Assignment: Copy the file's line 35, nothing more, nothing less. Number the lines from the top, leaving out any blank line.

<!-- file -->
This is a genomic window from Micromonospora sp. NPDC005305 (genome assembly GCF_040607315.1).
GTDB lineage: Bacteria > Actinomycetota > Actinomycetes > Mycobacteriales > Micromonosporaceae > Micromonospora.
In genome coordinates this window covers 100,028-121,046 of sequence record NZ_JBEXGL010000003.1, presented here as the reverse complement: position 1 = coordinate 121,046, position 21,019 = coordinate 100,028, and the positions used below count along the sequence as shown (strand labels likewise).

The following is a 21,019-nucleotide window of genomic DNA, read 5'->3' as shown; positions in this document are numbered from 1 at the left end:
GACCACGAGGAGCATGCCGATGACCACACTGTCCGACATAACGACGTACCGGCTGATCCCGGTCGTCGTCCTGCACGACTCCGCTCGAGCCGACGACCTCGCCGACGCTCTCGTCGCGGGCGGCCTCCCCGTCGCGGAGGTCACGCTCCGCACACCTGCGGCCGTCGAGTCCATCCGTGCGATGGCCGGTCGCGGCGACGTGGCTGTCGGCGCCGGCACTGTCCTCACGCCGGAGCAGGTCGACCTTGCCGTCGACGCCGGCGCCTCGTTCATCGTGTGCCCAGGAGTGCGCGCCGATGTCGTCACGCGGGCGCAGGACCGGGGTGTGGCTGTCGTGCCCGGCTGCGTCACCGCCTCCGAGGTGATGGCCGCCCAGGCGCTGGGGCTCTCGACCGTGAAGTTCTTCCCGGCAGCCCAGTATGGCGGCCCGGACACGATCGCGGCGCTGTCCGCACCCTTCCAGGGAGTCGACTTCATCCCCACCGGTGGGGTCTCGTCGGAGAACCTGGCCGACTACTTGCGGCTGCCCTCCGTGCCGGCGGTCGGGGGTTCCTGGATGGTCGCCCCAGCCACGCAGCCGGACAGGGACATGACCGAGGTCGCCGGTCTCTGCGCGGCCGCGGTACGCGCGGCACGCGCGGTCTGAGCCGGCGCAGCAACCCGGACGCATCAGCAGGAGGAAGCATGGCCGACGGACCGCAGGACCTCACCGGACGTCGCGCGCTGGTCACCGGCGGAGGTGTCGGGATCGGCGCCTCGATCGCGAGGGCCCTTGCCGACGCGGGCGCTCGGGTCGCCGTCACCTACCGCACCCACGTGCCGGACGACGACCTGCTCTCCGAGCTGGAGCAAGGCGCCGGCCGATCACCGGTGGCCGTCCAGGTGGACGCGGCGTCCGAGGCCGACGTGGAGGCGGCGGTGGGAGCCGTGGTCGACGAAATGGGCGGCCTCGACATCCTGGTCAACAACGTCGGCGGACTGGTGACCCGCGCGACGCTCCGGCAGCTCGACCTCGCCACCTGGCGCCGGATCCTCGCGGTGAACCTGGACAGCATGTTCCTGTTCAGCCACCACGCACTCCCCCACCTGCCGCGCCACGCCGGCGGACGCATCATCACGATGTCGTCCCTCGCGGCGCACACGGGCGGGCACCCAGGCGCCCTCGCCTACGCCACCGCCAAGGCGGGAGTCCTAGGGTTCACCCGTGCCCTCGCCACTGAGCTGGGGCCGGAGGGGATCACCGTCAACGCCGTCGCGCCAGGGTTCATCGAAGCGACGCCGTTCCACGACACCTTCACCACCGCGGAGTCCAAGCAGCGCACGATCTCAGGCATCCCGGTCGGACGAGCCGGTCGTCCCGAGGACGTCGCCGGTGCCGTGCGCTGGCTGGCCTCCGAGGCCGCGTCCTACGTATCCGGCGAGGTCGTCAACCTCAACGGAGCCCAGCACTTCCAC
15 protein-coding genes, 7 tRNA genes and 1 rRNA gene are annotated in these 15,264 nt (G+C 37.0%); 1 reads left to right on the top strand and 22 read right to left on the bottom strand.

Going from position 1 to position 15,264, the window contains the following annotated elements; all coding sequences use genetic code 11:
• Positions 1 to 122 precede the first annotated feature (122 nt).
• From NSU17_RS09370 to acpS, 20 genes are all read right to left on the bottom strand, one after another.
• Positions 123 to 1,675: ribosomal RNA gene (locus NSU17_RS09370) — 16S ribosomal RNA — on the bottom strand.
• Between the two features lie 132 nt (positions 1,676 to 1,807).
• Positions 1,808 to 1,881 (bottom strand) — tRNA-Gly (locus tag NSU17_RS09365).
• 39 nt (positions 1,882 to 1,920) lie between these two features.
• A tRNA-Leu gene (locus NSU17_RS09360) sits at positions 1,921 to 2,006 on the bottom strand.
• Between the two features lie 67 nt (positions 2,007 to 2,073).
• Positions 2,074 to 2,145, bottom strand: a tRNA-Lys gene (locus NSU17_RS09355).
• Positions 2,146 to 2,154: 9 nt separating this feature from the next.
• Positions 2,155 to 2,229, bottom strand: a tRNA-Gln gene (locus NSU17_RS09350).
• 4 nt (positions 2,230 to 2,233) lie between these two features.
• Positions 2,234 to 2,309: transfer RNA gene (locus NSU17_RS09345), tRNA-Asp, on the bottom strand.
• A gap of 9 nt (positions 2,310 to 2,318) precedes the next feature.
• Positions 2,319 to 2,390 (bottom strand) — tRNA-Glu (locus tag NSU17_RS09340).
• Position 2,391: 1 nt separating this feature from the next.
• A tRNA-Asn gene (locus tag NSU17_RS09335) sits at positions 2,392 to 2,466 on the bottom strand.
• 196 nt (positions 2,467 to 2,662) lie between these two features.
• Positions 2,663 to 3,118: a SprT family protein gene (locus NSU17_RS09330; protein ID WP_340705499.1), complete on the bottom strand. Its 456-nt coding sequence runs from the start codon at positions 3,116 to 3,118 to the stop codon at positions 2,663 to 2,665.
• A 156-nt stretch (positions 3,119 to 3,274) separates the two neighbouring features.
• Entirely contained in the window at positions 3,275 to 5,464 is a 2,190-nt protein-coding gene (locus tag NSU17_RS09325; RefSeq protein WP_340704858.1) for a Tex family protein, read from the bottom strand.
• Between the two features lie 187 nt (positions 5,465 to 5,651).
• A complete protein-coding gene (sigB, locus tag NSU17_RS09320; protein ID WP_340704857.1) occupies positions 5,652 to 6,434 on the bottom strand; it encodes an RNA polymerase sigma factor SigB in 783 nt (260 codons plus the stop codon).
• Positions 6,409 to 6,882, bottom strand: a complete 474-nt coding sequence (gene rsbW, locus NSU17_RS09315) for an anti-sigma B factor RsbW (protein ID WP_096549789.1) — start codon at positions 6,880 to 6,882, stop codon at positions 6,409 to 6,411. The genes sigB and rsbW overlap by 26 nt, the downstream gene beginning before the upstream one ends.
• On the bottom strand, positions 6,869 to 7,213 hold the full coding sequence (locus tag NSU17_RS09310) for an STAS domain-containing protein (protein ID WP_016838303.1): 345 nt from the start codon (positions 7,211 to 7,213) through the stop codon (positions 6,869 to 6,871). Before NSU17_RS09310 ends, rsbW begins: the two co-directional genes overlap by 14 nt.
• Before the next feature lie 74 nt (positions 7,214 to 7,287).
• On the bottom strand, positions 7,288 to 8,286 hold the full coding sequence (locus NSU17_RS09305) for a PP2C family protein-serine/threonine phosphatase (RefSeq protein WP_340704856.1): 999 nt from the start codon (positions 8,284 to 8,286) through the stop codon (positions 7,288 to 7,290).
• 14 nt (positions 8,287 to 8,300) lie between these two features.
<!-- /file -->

• 14 nt (positions 8,287 to 8,300) lie between these two features.